Civil rights icon shares 1960s voter-registration struggle, why Miss. is ’reverting’
JACKSON, Miss. (WLBT) - Of all the injustices that exist against African Americans today, voter suppression weighs heavy on the heart of 76-year-old civil rights leader Wendell Paris, Sr.
“Voting is the closest you will ever get to being free in the United States,” Paris said.
A minister at New Hope Baptist Church in Jackson, Paris was a former Tuskegee Institute student who came to Sunflower County, Mississippi, in the 1960s, also known as the revolutionary decade.
His job - to help civil rights giant Fannie Lou Hamer register Black voters.
“The greatest education I have ever received is sitting at the feet of Fannie Lou Hamer,” Paris said. “That first week, we registered about 200 people. The next week, maybe 400.”
Paris arrived in the Magnolia State just before the Voting Rights Act of 1965.
Slaves were free. The Reconstruction era was over.
Blacks represented the majority in Mississippi, but racism and discrimination was still king, Paris said.
“The Republican party allowed black people to participate, so the Democratic party said - boom - we’re gonna keep it lily-white and elect our people under the Democratic party,” he added.
Paris said Blacks in Mississippi were overwhelmingly Republican out of loyalty to Republican President Abraham Lincoln, who freed slaves. That later changed under Democratic President Franklin D. Roosevelt.
But the activist says Democrats were not happy at the time.
“They plotted to take away our voting rights, to do away with black people voting, to control who ran the country and how they ran it,” he added.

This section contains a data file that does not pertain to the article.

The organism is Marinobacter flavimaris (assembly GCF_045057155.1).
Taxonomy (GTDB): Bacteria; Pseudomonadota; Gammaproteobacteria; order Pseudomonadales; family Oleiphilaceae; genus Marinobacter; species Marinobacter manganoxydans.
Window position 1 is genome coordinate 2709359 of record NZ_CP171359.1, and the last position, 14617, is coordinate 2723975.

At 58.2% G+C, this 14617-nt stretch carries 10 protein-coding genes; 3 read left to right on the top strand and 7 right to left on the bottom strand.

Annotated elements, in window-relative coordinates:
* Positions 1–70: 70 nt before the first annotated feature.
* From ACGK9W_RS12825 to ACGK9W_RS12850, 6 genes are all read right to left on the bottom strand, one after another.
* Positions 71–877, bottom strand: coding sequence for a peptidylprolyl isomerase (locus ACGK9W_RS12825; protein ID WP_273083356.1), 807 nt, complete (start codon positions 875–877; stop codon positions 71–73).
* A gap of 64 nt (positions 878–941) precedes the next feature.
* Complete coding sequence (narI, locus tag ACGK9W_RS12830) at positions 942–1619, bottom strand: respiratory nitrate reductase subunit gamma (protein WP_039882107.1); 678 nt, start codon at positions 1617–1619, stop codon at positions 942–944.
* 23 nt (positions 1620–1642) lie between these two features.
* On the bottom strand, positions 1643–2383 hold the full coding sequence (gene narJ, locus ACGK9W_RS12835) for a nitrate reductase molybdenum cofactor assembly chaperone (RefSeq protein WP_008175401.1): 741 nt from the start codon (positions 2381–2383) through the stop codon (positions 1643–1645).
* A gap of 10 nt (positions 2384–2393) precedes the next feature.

After a constitutional convention, Blacks went from 49 percent of registered voters in southern states to less than one percent, triggering the launch of the Mississippi Freedom Democratic Party.
Founded and led by Fannie Lou Hamer, the party was open to everyone without regard to race.
Hamer organized busloads of people who traveled from Mississippi and Alabama to Georgia to national conventions, challenge the seating of the all-white Mississippi Democratic Party.
Hamer testified on national television about the treatment of Blacks in Mississippi, who faced death just to have their voices heard.
One of the first Black college students killed was a close friend of Paris’.
Samuel Younge Jr. led the voter registration campaign and worked alongside Paris, who said their civil rights work, ‘was like running for your life every minute’.
Nearly half a century later and Paris says America has yet to move forward in making it easier for everyone to vote.
“We are reverting to what took place in Mississippi, Alabama, and Georgia,” he said.
And he’s not alone.
The American Civil Liberties Union of Mississippi says the current Senate Bill 2588 is a voter-suppression tool and would “force election commissioners to remove voters from the voter rolls for simply not voting.”
Late January 2021, the bill passed out of the Senate Elections Committee, meaning it could be brought up for a vote by the entire Senate.